“Surely the morale effect of aircraft on the Arab mind supplies the means of achieving economy without loss of efficiency on the land frontiers of the Empire … no matter how many fighting men he puts in the field he is powerless to protect his villages, his cattle and his corn.”
— Flight-Lieutenant C. J. MacKay, 1921
Four years fighting the Kaiser transformed British finances. Once a major creditor – indeed, once the wealthiest state on the planet – the Empire became a net debtor that had to costs and count pennies at every turn. Yet ruling over a quarter of the Earth’s surface remained an extremely costly endeavour. Before the First World War, Britain had suppressed colonial rebellions by dispatching punitive expeditions to force recalcitrant subjects back into line. Assembling, equipping and employing such forces now, however, was economically unfeasible. Accordingly, Britain was forced to search for a new way to defend its holdings, and somehow control more people in its newly enlarged empire with less money and fewer men.
The Foreign Office found its solution in Hugh Trenchard, today known as the ‘Father of the Royal Air Force’. He successfully argued for substituting ground forces in the Middle East and Africa with bomber aircraft – an efficient middle ground between doing nothing (allowing rebels to continue their activities unimpeded) and dispatching a full invasion (which often amounted to smashing a fly with a billion dollar sledgehammer). The government, desperate to find a silver bullet for its colonial woes, went along with Trenchard’s advice almost immediately.
Since 1900, Sayid ‘Mad Mullah’ Mohamed Abdullahi Hassan had been campaigning with Somali tribesmen, known as the Dervishes, to rid the British from their homeland. Between 1900 and 1905, no fewer than four punitive expeditions had been sent to drive him from Somalia. All were tactically successful, but none were strategically decisive. After every setback, the Mad Mullah merely escaped Somalia, raised a new army abroad and returned to continue the struggle. After five years and £3 million, the British were no closer to pacifying the region.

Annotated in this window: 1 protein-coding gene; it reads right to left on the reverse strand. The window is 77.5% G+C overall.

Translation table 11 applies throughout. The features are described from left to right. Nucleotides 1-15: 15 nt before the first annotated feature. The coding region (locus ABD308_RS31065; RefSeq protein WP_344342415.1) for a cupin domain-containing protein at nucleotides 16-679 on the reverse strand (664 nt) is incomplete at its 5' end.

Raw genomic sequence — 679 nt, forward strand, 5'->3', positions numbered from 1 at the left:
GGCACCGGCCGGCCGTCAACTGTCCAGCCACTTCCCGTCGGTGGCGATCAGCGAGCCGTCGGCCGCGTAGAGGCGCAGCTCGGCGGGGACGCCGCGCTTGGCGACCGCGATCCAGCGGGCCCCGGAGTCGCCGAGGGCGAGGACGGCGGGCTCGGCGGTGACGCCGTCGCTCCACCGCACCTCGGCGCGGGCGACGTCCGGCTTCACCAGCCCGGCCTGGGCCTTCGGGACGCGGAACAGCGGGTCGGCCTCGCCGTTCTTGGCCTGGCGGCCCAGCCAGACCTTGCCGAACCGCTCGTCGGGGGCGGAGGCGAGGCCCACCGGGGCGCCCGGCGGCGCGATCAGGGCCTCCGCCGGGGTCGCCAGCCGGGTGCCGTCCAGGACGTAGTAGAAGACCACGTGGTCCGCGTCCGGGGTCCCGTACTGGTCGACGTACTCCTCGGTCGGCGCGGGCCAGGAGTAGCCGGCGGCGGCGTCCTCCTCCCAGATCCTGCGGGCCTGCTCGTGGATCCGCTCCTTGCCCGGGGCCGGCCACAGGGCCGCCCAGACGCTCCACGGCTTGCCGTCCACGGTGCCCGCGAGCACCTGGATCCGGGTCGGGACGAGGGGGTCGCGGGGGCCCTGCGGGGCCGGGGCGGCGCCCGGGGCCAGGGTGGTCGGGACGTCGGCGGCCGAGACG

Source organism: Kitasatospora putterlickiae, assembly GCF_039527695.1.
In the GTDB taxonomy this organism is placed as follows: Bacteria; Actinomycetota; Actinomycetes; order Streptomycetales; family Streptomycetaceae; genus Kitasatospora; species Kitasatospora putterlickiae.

In 1919, another British expedition arrived in Somalia, this time with air support. On 21 January 1920, six aircraft attacked the Mullah’s bases at the Jid Ali and Medishi fortresses. Mullah’s career was almost ended during the first assault; one near bomber miss left his clothing badly singed. For two days the bombing continued, until reconnaissance aircraft saw that the bases had been abandoned. The British immediately pursued the Mullah as he dashed for the fort at Tale. Before he could reach his citadel, however, the aircraft began pounding down its defences. Mullah’s convoy was caught by the British Camel Corps, and their victory in the ensuing engagement forced him once again to flee south to Imi – where he died soon after of influenza. It was the first victory for aerial policing.
The fact that air power alone had forced the Mullah to abandon Jid Ali and Medishi so quickly demonstrated that aircraft could deliver devastating attacks with virtually no cost and no casualties. Buoyed by his successes, Trenchard argued at the 1921 Cairo Conference that the duty of imperial policing should pass from the British Army to the RAF. Churchill, then serving as Secretary of State for War and Air, was persuaded; in no small part since suppressing the 1920 Iraq Revolt had cost Britain more than £40 million – more than had been spent bankrolling the Arab Revolt against the Ottomans during the First World War. From October 1922, Air Vice-Marshal Sir John Salmond was awarded control over all British forces in Iraq.
In the same year, the Turks invaded the region of Mosul, which had been assigned to Iraq in the Treaty of Sèvres. Imperial troops were defending the area, but they had a tough time repelling the Turks until Salmond used a combined bomber-ground force to eject them from Mosul in February 1923. He then turned his attention Sheikh Mahmud, a Kurdish revolutionary fighting for the establishment of a Kurdish state. In 1922, a combined bomber-ground force had forced him to flee to Persia, and in 1924 the same effect was achieved when he returned to Sulaimaniya in Iraq and his house was bombed. One last expedition in 1931 captured him and imprisoned him in Baghdad.
Finally, the mere threat of aerial policing was used to pressure Ibn Saud, the founder of Saudi Arabia, into ordering the Nejd tribes he ruled over to cease their attacks on British agents,